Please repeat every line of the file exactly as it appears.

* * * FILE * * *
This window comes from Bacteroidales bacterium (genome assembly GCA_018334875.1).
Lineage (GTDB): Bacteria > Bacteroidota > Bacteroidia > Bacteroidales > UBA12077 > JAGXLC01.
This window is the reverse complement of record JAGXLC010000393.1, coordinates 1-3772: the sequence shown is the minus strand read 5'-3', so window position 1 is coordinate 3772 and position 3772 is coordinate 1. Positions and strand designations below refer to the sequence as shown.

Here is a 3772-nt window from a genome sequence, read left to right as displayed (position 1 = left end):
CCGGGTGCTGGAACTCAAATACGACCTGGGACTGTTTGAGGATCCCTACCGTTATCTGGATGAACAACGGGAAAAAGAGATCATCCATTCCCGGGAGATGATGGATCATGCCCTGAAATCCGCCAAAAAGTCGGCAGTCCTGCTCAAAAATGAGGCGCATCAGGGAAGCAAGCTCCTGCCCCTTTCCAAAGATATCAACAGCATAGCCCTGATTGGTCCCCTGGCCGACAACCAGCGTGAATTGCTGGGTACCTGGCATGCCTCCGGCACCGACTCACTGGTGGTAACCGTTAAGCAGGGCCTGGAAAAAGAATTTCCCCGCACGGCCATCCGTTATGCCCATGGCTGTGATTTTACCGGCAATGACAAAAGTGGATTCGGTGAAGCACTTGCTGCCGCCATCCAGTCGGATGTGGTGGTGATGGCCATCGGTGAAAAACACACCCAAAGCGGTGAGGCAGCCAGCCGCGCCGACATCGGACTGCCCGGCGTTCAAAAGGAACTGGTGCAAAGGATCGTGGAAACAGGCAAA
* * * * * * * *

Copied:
This window comes from Bacteroidales bacterium (genome assembly GCA_018334875.1).
Lineage (GTDB): Bacteria > Bacteroidota > Bacteroidia > Bacteroidales > UBA12077 > JAGXLC01.
This window is the reverse complement of record JAGXLC010000393.1, coordinates 1-3772: the sequence shown is the minus strand read 5'-3', so window position 1 is coordinate 3772 and position 3772 is coordinate 1. Positions and strand designations below refer to the sequence as shown.

Here is a 3772-nt window from a genome sequence, read left to right as displayed (position 1 = left end):
CCGGGTGCTGGAACTCAAATACGACCTGGGACTGTTTGAGGATCCCTACCGTTATCTGGATGAACAACGGGAAAAAGAGATCATCCATTCCCGGGAGATGATGGATCATGCCCTGAAATCCGCCAAAAAGTCGGCAGTCCTGCTCAAAAATGAGGCGCATCAGGGAAGCAAGCTCCTGCCCCTTTCCAAAGATATCAACAGCATAGCCCTGATTGGTCCCCTGGCCGACAACCAGCGTGAATTGCTGGGTACCTGGCATGCCTCCGGCACCGACTCACTGGTGGTAACCGTTAAGCAGGGCCTGGAAAAAGAATTTCCCCGCACGGCCATCCGTTATGCCCATGGCTGTGATTTTACCGGCAATGACAAAAGTGGATTCGGTGAAGCACTTGCTGCCGCCATCCAGTCGGATGTGGTGGTGATGGCCATCGGTGAAAAACACACCCAAAGCGGTGAGGCAGCCAGCCGCGCCGACATCGGACTGCCCGGCGTTCAAAAGGAACTGGTGCAAAGGATCGTGGAAACAGGCAAA